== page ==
In developing the proposals for the programme from 2002 onward, discussions have been held with key members of the network over the past few months. I would like to record WWT’s thanks for those that have helped, particularly Christine Prietto from the Wetland Centre, Shortlands, Australia, Lew Young from WWF-Hong Kong (Mai Po) and Ed Delany of Horsehead Centre, Maryland, USA. Also, the results of the 1999 consultation have been fed into the planning process. The major issues that require wider consultation are outlined below.

We now wish to engage the assistance of the wider wetland CEPA community in helping to shape the future of the programme.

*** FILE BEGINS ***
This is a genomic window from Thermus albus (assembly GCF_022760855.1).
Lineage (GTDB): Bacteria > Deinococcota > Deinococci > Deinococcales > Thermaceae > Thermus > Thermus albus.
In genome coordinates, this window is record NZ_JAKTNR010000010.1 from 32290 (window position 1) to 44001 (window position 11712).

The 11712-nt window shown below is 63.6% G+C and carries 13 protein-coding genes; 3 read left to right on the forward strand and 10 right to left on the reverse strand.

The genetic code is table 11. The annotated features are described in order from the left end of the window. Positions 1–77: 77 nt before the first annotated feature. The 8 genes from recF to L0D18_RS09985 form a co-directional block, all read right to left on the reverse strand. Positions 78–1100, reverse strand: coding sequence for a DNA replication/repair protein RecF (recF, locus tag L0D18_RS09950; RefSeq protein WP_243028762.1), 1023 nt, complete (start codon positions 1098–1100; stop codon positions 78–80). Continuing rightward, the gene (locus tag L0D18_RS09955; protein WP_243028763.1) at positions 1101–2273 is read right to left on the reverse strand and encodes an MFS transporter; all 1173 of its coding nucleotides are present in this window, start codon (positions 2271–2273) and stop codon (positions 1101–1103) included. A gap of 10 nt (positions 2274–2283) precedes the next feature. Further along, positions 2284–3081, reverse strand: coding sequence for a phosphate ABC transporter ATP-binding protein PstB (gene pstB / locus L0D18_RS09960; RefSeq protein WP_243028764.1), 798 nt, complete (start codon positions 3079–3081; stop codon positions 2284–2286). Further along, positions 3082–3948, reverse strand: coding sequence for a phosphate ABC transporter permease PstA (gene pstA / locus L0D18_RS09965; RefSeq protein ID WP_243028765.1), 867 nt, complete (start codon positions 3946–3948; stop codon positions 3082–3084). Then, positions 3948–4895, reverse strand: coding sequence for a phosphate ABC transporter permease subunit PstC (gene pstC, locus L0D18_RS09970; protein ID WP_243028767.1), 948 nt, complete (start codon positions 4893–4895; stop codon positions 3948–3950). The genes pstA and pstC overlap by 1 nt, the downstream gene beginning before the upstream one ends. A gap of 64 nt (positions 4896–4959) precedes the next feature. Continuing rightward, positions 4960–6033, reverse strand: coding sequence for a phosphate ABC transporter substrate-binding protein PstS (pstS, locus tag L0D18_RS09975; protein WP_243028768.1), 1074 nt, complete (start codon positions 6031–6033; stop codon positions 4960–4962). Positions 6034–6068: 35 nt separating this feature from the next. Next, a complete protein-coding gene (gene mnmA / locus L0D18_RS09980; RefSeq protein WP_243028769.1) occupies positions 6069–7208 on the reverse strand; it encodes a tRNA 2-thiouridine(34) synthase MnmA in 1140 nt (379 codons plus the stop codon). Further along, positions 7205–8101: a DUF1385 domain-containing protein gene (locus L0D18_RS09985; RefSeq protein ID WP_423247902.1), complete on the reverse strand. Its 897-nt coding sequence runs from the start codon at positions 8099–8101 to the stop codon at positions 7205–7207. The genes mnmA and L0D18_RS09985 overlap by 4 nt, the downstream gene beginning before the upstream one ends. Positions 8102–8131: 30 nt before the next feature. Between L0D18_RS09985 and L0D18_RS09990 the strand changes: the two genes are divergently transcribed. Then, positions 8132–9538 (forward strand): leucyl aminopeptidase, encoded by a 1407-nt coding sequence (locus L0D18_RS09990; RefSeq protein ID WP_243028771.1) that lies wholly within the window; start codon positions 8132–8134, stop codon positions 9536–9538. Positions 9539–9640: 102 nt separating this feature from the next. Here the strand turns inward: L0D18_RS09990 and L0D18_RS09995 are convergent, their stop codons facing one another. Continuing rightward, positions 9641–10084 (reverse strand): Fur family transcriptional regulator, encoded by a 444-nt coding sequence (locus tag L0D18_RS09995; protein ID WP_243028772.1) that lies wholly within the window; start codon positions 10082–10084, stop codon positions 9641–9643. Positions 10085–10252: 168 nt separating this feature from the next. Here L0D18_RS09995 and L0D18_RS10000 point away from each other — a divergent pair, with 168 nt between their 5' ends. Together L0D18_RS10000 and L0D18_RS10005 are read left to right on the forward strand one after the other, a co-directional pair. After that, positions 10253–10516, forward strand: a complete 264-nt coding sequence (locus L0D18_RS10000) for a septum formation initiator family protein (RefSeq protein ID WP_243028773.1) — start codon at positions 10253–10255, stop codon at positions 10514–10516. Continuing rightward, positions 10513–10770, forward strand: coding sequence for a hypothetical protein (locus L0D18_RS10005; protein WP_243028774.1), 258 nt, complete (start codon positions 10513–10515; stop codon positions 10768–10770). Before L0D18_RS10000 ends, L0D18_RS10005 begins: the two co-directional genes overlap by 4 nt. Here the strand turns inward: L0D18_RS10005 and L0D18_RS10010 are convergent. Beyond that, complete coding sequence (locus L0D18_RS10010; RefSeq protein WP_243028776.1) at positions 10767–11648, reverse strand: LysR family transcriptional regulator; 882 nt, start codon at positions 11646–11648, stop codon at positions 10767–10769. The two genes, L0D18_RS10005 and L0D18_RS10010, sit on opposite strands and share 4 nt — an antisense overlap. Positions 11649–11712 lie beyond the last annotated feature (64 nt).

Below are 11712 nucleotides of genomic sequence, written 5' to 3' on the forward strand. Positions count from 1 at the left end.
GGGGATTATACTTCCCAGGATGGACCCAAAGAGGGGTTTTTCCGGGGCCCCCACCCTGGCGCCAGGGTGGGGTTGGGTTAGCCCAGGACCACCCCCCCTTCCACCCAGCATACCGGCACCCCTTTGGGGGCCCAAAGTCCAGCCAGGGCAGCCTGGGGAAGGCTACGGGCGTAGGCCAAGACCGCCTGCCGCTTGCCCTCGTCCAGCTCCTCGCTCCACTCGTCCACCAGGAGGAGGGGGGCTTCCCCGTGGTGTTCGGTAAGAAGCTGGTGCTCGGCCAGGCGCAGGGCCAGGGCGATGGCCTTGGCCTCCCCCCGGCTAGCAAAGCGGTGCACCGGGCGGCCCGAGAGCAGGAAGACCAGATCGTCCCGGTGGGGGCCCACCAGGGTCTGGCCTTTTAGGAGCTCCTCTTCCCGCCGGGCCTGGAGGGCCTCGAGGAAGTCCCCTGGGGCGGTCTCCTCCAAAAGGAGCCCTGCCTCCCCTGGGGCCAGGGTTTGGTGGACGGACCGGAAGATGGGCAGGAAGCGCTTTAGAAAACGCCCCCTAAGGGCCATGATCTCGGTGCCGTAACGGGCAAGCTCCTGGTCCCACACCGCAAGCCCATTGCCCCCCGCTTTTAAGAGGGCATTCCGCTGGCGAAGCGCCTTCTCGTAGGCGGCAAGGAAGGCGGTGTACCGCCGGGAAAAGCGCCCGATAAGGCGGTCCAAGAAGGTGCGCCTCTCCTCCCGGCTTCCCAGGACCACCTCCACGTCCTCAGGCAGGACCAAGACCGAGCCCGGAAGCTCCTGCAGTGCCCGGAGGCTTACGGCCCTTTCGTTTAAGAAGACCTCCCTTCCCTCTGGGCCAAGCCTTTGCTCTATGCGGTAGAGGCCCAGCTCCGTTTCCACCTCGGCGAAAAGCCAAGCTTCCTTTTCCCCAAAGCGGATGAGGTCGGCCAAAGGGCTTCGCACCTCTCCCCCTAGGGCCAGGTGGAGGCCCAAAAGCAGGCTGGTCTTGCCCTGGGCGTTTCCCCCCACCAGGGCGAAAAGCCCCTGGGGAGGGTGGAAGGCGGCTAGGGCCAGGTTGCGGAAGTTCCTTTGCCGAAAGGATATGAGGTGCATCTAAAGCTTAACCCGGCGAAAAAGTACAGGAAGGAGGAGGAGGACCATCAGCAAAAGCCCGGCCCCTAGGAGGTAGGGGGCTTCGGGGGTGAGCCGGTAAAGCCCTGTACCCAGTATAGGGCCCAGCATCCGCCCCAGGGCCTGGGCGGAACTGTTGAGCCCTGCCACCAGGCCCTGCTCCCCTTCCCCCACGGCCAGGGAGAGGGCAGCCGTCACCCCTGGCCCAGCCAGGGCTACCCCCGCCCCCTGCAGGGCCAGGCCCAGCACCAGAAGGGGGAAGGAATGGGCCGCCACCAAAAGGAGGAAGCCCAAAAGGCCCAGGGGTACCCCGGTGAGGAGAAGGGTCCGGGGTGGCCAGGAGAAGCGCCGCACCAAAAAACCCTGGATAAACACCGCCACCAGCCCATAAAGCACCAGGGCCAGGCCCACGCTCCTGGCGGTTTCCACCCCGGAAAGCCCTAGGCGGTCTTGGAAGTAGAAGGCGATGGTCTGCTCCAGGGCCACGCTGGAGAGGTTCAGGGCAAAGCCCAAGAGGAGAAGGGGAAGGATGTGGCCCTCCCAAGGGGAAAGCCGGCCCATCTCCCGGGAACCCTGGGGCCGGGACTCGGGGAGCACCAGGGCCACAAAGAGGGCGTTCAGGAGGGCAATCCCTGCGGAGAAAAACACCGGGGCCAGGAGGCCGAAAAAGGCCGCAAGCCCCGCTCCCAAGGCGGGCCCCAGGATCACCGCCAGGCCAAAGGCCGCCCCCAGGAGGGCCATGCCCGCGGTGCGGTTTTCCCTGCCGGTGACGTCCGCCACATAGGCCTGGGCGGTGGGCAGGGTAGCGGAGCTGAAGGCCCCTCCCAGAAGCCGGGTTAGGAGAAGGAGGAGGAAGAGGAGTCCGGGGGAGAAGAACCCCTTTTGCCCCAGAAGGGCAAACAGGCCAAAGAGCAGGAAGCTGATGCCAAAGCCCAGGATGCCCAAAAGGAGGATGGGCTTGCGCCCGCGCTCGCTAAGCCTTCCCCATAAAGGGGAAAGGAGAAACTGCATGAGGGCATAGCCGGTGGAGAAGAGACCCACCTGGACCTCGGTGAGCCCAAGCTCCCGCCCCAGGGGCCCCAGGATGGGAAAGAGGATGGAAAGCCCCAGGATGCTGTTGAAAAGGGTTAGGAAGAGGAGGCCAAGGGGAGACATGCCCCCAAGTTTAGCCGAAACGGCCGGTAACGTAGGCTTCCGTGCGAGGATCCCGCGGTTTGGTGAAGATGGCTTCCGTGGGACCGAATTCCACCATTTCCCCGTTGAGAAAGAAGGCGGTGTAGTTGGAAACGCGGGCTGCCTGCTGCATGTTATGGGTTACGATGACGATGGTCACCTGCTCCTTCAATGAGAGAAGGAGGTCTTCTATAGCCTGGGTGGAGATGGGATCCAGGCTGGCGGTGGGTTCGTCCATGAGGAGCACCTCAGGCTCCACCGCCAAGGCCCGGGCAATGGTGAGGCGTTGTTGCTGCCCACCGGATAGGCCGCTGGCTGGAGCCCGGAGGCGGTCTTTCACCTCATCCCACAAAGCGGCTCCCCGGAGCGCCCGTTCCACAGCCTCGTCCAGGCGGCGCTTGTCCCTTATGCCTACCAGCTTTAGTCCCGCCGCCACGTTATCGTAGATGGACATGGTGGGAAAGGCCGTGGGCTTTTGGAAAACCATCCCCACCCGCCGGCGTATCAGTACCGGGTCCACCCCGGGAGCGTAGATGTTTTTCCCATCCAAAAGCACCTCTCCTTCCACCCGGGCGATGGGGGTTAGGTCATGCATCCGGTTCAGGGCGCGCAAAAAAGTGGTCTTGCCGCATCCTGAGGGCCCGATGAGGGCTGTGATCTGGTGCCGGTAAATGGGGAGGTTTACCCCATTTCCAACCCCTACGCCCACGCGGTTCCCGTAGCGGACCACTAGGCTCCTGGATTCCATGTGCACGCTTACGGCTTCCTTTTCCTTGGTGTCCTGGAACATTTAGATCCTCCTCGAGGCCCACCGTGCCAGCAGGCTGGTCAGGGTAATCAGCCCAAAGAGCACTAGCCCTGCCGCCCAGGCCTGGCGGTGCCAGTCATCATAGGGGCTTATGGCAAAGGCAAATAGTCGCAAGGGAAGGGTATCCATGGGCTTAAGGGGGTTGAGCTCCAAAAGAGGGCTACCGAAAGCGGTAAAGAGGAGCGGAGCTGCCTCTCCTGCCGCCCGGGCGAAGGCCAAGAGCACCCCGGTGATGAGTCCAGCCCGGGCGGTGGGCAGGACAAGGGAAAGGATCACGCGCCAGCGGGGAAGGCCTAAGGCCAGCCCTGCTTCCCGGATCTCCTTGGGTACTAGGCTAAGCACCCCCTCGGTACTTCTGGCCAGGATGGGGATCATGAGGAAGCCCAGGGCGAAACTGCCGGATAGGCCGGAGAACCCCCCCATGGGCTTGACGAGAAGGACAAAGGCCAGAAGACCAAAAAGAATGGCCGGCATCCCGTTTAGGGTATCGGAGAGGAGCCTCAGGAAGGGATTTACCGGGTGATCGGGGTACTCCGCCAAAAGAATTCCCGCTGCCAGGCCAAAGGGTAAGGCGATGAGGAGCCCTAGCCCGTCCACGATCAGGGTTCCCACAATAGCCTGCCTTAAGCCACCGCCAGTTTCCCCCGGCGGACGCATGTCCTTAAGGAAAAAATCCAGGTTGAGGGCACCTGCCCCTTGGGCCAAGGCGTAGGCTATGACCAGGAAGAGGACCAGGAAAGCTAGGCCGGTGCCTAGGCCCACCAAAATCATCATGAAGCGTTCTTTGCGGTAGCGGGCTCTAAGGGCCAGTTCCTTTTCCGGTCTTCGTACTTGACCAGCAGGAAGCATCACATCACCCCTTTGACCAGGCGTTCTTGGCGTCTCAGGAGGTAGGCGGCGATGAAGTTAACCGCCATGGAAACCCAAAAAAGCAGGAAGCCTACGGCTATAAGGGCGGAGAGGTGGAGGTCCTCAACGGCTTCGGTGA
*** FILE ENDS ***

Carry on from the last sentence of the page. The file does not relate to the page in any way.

2. What would we like you to do now?

In planning for the future a small team has identified a number of key issues.

In Section 3 below, five issues are introduced and each section includes a resume of our current thinking and plans for the future. We would welcome any thoughts on and reactions to these proposals. Your responses will help inform our detailed planning as we complete the three-year plan for WLI over the coming months.

Please e-mail your thoughts and responses to these five issues directly to me at doug.hulyer@wwt.org.uk by July 31st 2001

3. What next?

Following collation of all the responses a draft three-year programme plan (for the period 2002 – 2004) will be produced and distributed. This will be published on the Ramsar CEPA-list and also sent direct to all who responded to this consultation (target date: September 30th 2001).

Planning for the future of the Wetland Link International (WLI)

Programme of WWT

Consultation June 2001

Please return your comments to the issues below by July 31st to doug.hulyer@wwt.org.uk

Title the response: WLI Consult